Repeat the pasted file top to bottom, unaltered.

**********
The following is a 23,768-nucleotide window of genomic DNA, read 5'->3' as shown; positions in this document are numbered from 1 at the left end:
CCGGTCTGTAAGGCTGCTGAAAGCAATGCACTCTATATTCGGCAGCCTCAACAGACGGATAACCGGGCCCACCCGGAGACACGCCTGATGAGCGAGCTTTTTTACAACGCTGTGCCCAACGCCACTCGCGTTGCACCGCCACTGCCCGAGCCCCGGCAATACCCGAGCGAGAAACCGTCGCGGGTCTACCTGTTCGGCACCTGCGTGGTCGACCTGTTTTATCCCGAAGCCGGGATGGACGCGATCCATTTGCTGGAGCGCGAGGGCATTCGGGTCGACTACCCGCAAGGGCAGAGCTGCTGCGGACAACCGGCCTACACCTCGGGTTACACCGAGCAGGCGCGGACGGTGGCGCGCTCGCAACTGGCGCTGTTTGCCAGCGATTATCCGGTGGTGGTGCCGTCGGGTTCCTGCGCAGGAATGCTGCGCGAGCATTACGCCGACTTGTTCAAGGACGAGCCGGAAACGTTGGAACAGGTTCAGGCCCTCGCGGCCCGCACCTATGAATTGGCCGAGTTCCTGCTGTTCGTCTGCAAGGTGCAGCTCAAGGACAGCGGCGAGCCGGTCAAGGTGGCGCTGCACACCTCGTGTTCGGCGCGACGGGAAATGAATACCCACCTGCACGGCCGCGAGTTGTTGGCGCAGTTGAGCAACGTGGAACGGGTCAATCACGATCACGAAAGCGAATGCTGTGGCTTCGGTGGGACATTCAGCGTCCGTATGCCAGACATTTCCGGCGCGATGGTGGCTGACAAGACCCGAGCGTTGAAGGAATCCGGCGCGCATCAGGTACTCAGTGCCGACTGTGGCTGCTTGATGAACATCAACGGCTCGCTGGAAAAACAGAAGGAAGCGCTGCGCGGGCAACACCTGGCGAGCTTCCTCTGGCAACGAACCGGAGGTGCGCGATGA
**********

The following is a 23,768-nucleotide window of genomic DNA, read 5'->3' as shown; positions in this document are numbered from 1 at the left end:
CCGGTCTGTAAGGCTGCTGAAAGCAATGCACTCTATATTCGGCAGCCTCAACAGACGGATAACCGGGCCCACCCGGAGACACGCCTGATGAGCGAGCTTTTTTACAACGCTGTGCCCAACGCCACTCGCGTTGCACCGCCACTGCCCGAGCCCCGGCAATACCCGAGCGAGAAACCGTCGCGGGTCTACCTGTTCGGCACCTGCGTGGTCGACCTGTTTTATCCCGAAGCCGGGATGGACGCGATCCATTTGCTGGAGCGCGAGGGCATTCGGGTCGACTACCCGCAAGGGCAGAGCTGCTGCGGACAACCGGCCTACACCTCGGGTTACACCGAGCAGGCGCGGACGGTGGCGCGCTCGCAACTGGCGCTGTTTGCCAGCGATTATCCGGTGGTGGTGCCGTCGGGTTCCTGCGCAGGAATGCTGCGCGAGCATTACGCCGACTTGTTCAAGGACGAGCCGGAAACGTTGGAACAGGTTCAGGCCCTCGCGGCCCGCACCTATGAATTGGCCGAGTTCCTGCTGTTCGTCTGCAAGGTGCAGCTCAAGGACAGCGGCGAGCCGGTCAAGGTGGCGCTGCACACCTCGTGTTCGGCGCGACGGGAAATGAATACCCACCTGCACGGCCGCGAGTTGTTGGCGCAGTTGAGCAACGTGGAACGGGTCAATCACGATCACGAAAGCGAATGCTGTGGCTTCGGTGGGACATTCAGCGTCCGTATGCCAGACATTTCCGGCGCGATGGTGGCTGACAAGACCCGAGCGTTGAAGGAATCCGGCGCGCATCAGGTACTCAGTGCCGACTGTGGCTGCTTGATGAACATCAACGGCTCGCTGGAAAAACAGAAGGAAGCGCTGCGCGGGCAACACCTGGCGAGCTTCCTCTGGCAACGAACCGGAGGTGCGCGATGA